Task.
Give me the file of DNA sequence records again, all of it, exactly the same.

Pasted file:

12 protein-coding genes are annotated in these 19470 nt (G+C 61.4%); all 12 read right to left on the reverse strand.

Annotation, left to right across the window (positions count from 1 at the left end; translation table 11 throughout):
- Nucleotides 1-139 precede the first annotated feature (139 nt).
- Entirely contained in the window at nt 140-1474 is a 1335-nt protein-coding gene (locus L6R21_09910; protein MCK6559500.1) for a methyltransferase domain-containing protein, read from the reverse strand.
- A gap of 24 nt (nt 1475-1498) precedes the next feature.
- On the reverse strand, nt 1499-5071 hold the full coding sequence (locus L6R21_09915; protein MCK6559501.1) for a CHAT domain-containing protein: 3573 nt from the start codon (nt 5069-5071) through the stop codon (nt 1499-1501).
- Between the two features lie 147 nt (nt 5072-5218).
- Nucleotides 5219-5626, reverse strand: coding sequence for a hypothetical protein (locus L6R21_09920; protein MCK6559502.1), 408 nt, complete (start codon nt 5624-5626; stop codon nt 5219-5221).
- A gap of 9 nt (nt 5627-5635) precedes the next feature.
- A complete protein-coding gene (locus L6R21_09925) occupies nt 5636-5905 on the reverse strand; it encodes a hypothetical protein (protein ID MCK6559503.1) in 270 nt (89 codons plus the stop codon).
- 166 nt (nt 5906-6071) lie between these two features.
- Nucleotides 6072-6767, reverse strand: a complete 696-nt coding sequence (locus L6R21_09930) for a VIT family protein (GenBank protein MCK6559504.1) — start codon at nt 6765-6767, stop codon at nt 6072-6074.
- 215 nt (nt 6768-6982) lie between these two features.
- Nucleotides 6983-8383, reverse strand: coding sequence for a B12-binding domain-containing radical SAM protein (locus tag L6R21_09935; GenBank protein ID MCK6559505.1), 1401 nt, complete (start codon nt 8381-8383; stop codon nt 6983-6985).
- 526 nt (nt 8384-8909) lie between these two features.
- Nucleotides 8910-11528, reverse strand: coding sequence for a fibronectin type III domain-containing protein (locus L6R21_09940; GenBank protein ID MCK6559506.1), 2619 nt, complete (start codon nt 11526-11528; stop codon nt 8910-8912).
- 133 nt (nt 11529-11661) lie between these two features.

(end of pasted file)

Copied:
12 protein-coding genes are annotated in these 19470 nt (G+C 61.4%); all 12 read right to left on the reverse strand.

Annotation, left to right across the window (positions count from 1 at the left end; translation table 11 throughout):
- Nucleotides 1-139 precede the first annotated feature (139 nt).
- Entirely contained in the window at nt 140-1474 is a 1335-nt protein-coding gene (locus L6R21_09910; protein MCK6559500.1) for a methyltransferase domain-containing protein, read from the reverse strand.
- A gap of 24 nt (nt 1475-1498) precedes the next feature.
- On the reverse strand, nt 1499-5071 hold the full coding sequence (locus L6R21_09915; protein MCK6559501.1) for a CHAT domain-containing protein: 3573 nt from the start codon (nt 5069-5071) through the stop codon (nt 1499-1501).
- Between the two features lie 147 nt (nt 5072-5218).
- Nucleotides 5219-5626, reverse strand: coding sequence for a hypothetical protein (locus L6R21_09920; protein MCK6559502.1), 408 nt, complete (start codon nt 5624-5626; stop codon nt 5219-5221).
- A gap of 9 nt (nt 5627-5635) precedes the next feature.
- A complete protein-coding gene (locus L6R21_09925) occupies nt 5636-5905 on the reverse strand; it encodes a hypothetical protein (protein ID MCK6559503.1) in 270 nt (89 codons plus the stop codon).
- 166 nt (nt 5906-6071) lie between these two features.
- Nucleotides 6072-6767, reverse strand: a complete 696-nt coding sequence (locus L6R21_09930) for a VIT family protein (GenBank protein MCK6559504.1) — start codon at nt 6765-6767, stop codon at nt 6072-6074.
- 215 nt (nt 6768-6982) lie between these two features.
- Nucleotides 6983-8383, reverse strand: coding sequence for a B12-binding domain-containing radical SAM protein (locus tag L6R21_09935; GenBank protein ID MCK6559505.1), 1401 nt, complete (start codon nt 8381-8383; stop codon nt 6983-6985).
- 526 nt (nt 8384-8909) lie between these two features.
- Nucleotides 8910-11528, reverse strand: coding sequence for a fibronectin type III domain-containing protein (locus L6R21_09940; GenBank protein ID MCK6559506.1), 2619 nt, complete (start codon nt 11526-11528; stop codon nt 8910-8912).
- 133 nt (nt 11529-11661) lie between these two features.